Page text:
Contrast echocardiographic assessments of myocardial blood flow in acute myocardial infarction

H. Ito, T. Tomooka, N. Akehi, N. Sakai, Y. Higashino, K. Fujii, O. Kato, T. Minamino

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1 Citation (Scopus)


Clinical information on the regional myocardial blood flow in the post-ischemic myocardium has been limited. In the present study, we assessed the influence of early coronary reperfusion and coronary obstruction that remained after reperfusion on regional myocardial perfusion by myocardial contrast echocardiography. The study population consisted of 17 patients with acute myocardial infarction who underwent either successful PTCR or emergent PTCA within 6 hours after the onset of the symptom. Myocardial blood flow was visualized by selective injections of hand-agitated polygelin colloid solutions into the right and left coronary arteries before and after coronary reperfusion. Before coronary reperfusion, the area at risk for necrosis was defined as the area of contrast defects by the intracoronary injection of contrast medium. The size (severity) of this defect correlated with the anatomic distribution of the obstructed coronary artery. Immediately after emergent PTCA (mean residual stenosis=25%), 2 of 10 patients still showed injected contrast medium, however, in the remaining 8 patients (80%), the contrast washout time in the risk area was 1.5 times (mean value) longer than that in the normal region. This indicated impairment of the microcirculation in the postischemic myocardium. Immediately PTCR (mean residual stenosis =89%, p<0.01 vs PTCA), contrast enhancement was observed only in the peripheral region of the risk area; contrast defects at the center of this region were observed on contrast echocardiography after reperfusion for all patients. This showed that there was impairment of myocardial blood flow in the risk area, even after successful recanalization in patients undergoing PTCR. The difference in myocardial perfusion dynamics after PTCR and PTCA may be attributed to the difference in severity of the residual coronary stenosis. Thus, post-ischemic myocardial perfusion seems to be affected not only by the residual stenosis but also by the impairment of the myocardial microcirculation.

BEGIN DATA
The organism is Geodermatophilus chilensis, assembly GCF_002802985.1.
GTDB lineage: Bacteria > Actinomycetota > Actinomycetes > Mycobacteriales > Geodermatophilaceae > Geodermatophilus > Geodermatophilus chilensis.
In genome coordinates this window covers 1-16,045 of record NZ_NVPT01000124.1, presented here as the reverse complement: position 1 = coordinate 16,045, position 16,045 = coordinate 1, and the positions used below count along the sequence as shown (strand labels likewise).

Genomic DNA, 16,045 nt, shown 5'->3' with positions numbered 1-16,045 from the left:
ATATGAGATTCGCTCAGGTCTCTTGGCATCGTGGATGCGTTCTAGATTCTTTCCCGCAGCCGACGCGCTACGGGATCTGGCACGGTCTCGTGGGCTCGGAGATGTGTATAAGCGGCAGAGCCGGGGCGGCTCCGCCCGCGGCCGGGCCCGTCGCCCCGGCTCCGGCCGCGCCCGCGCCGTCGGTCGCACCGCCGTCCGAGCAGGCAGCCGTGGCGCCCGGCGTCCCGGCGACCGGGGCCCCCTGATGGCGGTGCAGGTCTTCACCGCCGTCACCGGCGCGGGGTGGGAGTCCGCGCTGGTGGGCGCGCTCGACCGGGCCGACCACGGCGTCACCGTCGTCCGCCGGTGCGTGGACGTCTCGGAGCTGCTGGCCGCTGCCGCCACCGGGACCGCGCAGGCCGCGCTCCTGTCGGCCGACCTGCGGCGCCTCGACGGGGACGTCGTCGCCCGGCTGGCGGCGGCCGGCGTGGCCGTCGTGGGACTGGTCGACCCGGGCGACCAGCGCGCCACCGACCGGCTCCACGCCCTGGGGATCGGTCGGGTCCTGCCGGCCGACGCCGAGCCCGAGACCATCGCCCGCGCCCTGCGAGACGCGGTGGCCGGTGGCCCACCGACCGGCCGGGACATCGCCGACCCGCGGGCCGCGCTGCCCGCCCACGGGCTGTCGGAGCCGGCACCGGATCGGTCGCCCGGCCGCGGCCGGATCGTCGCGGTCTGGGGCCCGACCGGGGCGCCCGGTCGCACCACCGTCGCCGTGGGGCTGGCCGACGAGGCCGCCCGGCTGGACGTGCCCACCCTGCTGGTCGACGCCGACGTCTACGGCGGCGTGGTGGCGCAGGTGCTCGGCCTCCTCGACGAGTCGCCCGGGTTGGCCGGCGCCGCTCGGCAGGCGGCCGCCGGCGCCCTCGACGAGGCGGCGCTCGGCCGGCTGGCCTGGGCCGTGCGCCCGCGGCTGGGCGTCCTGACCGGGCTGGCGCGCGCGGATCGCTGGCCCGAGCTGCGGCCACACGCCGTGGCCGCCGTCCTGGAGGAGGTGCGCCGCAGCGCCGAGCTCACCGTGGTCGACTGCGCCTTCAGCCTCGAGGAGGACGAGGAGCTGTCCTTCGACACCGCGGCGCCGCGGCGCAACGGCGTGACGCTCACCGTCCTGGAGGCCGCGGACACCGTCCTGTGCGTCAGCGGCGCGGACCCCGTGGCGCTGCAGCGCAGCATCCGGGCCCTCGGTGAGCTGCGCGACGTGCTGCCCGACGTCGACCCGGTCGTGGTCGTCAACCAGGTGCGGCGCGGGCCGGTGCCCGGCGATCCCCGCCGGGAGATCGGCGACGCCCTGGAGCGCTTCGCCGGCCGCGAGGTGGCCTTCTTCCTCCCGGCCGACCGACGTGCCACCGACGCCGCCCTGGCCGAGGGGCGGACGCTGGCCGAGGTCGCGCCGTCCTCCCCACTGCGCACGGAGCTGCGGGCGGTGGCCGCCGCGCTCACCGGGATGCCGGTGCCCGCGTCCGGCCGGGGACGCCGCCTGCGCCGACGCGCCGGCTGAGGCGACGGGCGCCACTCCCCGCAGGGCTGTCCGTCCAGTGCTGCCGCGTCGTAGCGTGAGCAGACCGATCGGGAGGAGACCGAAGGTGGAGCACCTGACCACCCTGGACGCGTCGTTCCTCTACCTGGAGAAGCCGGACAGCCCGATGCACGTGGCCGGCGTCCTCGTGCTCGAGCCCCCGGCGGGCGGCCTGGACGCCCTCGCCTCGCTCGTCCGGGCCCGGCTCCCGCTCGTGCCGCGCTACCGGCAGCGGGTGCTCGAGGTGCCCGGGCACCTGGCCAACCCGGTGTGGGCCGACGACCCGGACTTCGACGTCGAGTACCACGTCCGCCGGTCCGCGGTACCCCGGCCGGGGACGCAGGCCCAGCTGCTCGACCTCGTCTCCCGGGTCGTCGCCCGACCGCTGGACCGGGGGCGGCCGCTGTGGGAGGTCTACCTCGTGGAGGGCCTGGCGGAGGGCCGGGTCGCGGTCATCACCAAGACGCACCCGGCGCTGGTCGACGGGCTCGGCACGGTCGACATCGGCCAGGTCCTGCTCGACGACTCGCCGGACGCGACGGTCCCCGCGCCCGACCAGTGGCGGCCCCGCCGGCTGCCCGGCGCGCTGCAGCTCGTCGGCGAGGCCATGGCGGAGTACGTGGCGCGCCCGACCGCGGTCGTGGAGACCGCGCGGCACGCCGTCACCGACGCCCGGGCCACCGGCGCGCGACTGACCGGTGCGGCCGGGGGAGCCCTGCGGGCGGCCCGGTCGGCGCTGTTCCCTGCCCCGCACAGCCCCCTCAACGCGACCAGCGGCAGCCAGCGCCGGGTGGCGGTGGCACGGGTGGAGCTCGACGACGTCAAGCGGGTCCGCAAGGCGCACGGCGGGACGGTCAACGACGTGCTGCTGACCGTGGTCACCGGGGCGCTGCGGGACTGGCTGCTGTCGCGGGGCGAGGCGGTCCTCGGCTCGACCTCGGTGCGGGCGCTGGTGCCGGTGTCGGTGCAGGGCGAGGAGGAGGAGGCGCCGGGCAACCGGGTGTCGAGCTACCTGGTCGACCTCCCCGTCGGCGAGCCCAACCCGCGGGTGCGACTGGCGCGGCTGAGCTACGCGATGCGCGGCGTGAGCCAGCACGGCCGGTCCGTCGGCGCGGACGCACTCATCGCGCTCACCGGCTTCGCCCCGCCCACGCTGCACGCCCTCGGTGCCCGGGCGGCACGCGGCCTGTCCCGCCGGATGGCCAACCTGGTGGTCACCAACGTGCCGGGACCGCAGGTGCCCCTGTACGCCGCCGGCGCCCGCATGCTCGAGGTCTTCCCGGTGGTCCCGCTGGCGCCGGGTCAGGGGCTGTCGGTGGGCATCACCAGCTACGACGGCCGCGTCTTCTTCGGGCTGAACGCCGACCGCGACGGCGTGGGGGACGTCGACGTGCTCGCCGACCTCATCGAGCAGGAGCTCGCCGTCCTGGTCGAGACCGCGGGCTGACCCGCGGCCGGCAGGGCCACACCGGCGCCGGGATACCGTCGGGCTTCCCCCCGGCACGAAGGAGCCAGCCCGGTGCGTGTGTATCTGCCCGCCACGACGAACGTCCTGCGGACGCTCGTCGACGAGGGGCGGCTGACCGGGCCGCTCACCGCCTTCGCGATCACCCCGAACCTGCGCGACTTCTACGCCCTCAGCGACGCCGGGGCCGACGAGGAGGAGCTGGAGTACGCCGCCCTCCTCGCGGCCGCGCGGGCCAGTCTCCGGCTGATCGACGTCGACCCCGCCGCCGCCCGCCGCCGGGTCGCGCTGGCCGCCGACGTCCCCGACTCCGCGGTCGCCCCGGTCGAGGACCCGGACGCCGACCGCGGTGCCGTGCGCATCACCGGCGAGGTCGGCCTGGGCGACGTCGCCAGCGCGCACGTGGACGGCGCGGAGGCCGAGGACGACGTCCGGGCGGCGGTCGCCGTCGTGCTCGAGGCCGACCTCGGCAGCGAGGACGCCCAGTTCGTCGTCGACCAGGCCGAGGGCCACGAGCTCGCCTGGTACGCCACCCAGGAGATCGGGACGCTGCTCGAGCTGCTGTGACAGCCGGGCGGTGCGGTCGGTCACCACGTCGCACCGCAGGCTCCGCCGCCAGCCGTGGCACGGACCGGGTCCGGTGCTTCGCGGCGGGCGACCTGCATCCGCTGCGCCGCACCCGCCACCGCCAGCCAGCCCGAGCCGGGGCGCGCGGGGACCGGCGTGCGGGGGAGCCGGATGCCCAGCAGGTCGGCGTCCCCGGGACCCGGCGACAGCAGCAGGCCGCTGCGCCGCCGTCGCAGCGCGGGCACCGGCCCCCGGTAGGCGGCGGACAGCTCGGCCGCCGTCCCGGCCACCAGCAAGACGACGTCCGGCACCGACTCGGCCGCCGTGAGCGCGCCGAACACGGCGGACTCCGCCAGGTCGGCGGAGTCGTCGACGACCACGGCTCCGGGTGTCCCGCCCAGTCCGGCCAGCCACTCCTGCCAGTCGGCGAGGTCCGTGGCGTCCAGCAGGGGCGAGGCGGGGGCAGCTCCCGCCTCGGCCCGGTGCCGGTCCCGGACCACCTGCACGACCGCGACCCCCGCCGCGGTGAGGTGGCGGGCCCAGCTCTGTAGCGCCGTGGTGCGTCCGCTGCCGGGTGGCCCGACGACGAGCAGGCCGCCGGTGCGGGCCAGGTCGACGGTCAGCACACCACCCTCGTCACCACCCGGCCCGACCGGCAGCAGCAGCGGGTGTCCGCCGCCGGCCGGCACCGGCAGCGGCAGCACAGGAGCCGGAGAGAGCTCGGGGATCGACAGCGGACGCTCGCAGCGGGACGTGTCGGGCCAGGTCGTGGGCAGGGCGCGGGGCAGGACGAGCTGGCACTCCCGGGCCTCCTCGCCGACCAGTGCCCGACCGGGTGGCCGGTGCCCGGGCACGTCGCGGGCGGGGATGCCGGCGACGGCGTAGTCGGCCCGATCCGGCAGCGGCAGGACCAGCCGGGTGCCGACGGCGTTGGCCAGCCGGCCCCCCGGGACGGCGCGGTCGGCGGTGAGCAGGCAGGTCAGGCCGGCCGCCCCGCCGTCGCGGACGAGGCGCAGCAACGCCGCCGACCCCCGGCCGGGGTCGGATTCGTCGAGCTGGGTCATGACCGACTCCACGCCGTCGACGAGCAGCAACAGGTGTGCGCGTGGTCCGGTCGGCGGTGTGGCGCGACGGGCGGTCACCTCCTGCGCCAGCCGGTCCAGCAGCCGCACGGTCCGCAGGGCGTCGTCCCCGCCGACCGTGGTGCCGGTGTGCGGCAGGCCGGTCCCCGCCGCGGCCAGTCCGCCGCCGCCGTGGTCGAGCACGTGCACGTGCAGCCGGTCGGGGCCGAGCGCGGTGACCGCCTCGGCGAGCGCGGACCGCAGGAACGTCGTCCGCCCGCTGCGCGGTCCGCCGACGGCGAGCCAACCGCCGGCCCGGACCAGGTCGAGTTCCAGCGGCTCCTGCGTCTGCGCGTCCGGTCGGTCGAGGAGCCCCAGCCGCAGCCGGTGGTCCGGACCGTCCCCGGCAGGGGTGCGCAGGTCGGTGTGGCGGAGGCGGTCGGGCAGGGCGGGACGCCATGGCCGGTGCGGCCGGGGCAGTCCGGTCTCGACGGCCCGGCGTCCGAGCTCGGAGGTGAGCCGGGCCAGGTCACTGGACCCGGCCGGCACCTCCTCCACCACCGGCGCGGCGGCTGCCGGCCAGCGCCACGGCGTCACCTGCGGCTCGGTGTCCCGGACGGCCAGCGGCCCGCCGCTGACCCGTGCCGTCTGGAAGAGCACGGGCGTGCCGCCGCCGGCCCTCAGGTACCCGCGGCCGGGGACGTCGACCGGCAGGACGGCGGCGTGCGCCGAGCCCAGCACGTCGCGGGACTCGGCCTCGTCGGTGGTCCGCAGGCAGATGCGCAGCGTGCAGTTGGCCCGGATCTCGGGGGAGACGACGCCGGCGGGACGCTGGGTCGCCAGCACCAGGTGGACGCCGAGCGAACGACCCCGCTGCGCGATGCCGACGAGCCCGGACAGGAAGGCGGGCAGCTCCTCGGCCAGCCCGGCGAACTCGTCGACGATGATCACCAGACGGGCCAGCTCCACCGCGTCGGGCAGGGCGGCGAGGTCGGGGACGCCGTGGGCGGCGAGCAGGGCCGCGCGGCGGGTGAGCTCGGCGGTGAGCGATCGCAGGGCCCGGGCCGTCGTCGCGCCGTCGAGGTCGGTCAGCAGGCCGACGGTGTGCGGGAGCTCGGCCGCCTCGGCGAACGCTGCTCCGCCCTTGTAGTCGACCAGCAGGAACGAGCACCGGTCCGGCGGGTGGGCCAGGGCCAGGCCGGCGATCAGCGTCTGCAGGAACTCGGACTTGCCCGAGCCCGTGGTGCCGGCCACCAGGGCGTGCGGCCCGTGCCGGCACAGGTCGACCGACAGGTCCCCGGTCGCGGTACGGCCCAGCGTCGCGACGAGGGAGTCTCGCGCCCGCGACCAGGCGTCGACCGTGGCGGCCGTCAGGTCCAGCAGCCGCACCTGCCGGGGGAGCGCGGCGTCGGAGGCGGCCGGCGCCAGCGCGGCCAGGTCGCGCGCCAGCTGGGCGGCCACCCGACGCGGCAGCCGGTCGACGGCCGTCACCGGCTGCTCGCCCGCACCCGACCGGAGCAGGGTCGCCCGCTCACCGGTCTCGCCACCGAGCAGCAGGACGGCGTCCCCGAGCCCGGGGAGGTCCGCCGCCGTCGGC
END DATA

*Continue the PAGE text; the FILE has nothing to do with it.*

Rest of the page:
Original languageEnglish
Pages (from-to)631-639
Number of pages9
JournalJournal of cardiology
Issue number3
Publication statusPublished - 1991
Externally publishedYes

ASJC Scopus subject areas

  • Cardiology and Cardiovascular Medicine


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